Ben Coad backs up words with actions to prove all-round worth to Yorkshire CCC

AS he pondered a less than promising position at stumps on day two, with Yorkshire still 145 runs behind Sussex’s first innings score with just three wickets left, Ben Coad, the Yorkshire pace bowler, confidently stated that “we bat deep”.

It is one thing to ‘talk the talk’ and quite another to ‘walk the walk’, and in sunny conditions in Hove on Saturday, Yorkshire’s No 11 backed up words with actions, producing an innings that changed the game.

When Coad arrived at the crease, Yorkshire were 239-9 and the Sussex lead was still over three figures. By the time he had been bowled by spinner Jack Carson, trying to run a ball behind square on the offside, Coad had hit 45 from 32 deliveries - the second-highest score of the innings - with five sixes and two fours, sharing 59 for the last wicket with Mickey Edwards to trim the deficit to just 63.

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It was a fine innings from Coad, one which kept that deficit to manageable levels. Nor was it, as the statistics might suggest, a classic case of tail-end slogging. Rather, it was controlled, attacking batting, the sort of which any top-order player would have been proud.

Ben Coad in action with the ball against Sussex at Hove. Photo by Mike Hewitt/Getty Images.Ben Coad in action with the ball against Sussex at Hove. Photo by Mike Hewitt/Getty Images.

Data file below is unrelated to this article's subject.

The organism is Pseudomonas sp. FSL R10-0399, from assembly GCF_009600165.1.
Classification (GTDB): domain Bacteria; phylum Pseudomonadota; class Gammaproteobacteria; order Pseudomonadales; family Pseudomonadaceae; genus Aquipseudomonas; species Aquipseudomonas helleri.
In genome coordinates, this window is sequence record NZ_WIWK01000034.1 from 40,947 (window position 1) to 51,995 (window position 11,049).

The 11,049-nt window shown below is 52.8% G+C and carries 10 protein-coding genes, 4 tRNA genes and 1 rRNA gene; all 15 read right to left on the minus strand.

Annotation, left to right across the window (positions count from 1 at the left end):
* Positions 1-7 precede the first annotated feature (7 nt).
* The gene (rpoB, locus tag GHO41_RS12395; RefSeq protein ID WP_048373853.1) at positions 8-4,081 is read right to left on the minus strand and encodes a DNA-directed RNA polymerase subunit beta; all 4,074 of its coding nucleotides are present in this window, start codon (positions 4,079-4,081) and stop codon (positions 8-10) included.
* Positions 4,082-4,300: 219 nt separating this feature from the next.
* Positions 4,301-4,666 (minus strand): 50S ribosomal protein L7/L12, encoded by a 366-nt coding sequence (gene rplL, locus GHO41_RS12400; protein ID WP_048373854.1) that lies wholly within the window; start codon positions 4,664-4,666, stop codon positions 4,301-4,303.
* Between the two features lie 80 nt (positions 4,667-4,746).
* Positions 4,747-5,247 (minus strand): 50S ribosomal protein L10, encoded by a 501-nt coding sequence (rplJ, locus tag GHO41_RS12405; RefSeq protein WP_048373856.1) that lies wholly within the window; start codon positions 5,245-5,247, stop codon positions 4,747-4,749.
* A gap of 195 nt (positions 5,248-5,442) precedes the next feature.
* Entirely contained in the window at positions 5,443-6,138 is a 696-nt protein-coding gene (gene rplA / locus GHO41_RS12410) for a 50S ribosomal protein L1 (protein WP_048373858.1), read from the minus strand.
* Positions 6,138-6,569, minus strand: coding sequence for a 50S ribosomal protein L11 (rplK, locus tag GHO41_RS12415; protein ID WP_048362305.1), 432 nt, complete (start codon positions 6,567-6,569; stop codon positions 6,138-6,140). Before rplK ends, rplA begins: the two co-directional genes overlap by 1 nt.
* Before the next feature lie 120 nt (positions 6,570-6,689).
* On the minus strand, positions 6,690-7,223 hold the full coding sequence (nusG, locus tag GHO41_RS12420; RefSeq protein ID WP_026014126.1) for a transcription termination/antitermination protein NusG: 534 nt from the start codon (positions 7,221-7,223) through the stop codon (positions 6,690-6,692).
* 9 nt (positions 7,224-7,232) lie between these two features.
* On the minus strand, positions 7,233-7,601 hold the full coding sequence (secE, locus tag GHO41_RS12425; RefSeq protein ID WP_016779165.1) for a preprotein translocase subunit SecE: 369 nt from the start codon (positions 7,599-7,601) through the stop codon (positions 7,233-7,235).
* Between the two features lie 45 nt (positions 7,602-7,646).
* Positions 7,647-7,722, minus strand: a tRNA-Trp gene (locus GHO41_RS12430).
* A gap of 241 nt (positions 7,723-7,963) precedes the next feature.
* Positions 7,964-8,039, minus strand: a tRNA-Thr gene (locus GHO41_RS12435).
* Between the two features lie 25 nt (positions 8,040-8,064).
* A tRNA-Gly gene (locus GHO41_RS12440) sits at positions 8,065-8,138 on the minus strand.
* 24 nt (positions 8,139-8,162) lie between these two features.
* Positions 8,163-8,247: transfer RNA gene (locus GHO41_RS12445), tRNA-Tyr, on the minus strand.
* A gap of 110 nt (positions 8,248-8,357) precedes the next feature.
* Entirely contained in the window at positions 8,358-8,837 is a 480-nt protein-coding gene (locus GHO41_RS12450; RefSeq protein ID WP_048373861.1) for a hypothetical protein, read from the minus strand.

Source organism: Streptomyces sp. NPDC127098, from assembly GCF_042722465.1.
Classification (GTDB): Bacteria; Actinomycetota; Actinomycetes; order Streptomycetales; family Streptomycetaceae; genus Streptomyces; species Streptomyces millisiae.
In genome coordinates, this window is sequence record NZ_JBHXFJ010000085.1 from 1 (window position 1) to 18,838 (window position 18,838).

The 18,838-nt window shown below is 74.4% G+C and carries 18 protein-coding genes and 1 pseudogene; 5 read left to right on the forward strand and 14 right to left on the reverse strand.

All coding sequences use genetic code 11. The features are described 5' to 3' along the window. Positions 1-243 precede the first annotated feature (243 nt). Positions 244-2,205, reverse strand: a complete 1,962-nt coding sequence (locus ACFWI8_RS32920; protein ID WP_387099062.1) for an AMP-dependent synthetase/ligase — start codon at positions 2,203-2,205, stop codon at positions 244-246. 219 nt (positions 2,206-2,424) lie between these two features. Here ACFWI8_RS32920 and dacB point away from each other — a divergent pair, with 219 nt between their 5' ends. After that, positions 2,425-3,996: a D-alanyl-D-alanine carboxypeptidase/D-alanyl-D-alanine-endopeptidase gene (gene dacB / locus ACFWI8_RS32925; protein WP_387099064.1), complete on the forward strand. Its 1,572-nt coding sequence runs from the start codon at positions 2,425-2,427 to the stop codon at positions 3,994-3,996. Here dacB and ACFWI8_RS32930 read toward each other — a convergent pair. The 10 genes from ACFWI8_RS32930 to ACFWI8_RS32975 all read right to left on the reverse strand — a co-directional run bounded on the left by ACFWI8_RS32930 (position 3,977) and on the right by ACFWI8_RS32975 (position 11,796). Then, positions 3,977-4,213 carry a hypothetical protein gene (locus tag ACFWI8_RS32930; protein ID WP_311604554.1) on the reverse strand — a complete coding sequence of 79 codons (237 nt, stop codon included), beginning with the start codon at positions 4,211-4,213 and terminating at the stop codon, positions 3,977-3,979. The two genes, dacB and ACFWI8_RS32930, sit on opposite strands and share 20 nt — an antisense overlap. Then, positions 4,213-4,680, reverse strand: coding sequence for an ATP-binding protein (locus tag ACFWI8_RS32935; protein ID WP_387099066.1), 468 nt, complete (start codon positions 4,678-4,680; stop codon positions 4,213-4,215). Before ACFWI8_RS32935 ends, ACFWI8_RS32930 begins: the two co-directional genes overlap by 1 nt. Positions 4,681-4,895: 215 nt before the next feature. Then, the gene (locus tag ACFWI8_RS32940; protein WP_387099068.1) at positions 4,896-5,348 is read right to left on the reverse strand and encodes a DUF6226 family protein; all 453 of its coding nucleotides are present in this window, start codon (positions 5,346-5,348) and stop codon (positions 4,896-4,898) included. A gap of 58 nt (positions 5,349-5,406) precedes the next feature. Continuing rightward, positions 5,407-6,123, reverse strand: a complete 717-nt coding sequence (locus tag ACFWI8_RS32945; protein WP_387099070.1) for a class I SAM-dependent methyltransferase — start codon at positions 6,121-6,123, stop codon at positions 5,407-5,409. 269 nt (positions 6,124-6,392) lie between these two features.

Ben Coad in action with the ball against Sussex at Hove. Photo by Mike Hewitt/Getty Images.

Only Fin Bean (49) achieved a higher score as Yorkshire were dismissed for 298 in reply to 361, Edwards playing his part with an unbeaten 19 on debut.

Coad has always been able to hold a bat. A first-class average of 16 may be nothing to write home about, but nor is it the worst for someone batting No 11.

Last September, Coad achieved his maiden half-century - 69 against Essex at Headingley. That time, he had Steve Patterson and Jack Shutt below him in the order, revelling in a more elevated position.

The sixes were all excellent shots.

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First, Carson was launched over mid-wicket with a lovely, smooth swing of the bat. Coad then cleared his front leg to hit pace bowler Henry Crocombe away in the same direction.

Coad walked down the pitch and casually pinged Carson over long-off, holding the pose for good measure, before dancing down and lofting him over long-on. Coad’s final six, also off Carson, also sailed over long-on.

Coad’s contribution was not over.

The 29-year-old triggered a second innings collapse from 41-0 to 66-5 by deflecting a straight drive from Tom Haines on to the stumps in his follow-through, Ali Orr run-out at the non-striker’s end. Four balls later, Coad pinned Tom Alsop for a golden duck, ending with 1-30 to follow his 5-54 in the first innings.

As Sussex collapsed again from 105-5 to 137 all-out, leaving Yorkshire 201 for victory, the most successful bowler was spinner Dom Bess with 3-36. There were two wickets each for Jordan Thompson and Matty Fisher as Yorkshire bowled better collectively than they had in the first innings.

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Adam Lyth and Shai Hope hit unbeaten half-centuries after Yorkshire fell to 39-3.

Hope survived a controversial moment when he left a ball from Crocombe which wicketkeeper Oli Carter threw back at the stumps and hit them with the batsman having left his ground to do some gardening, believing that the ball was dead.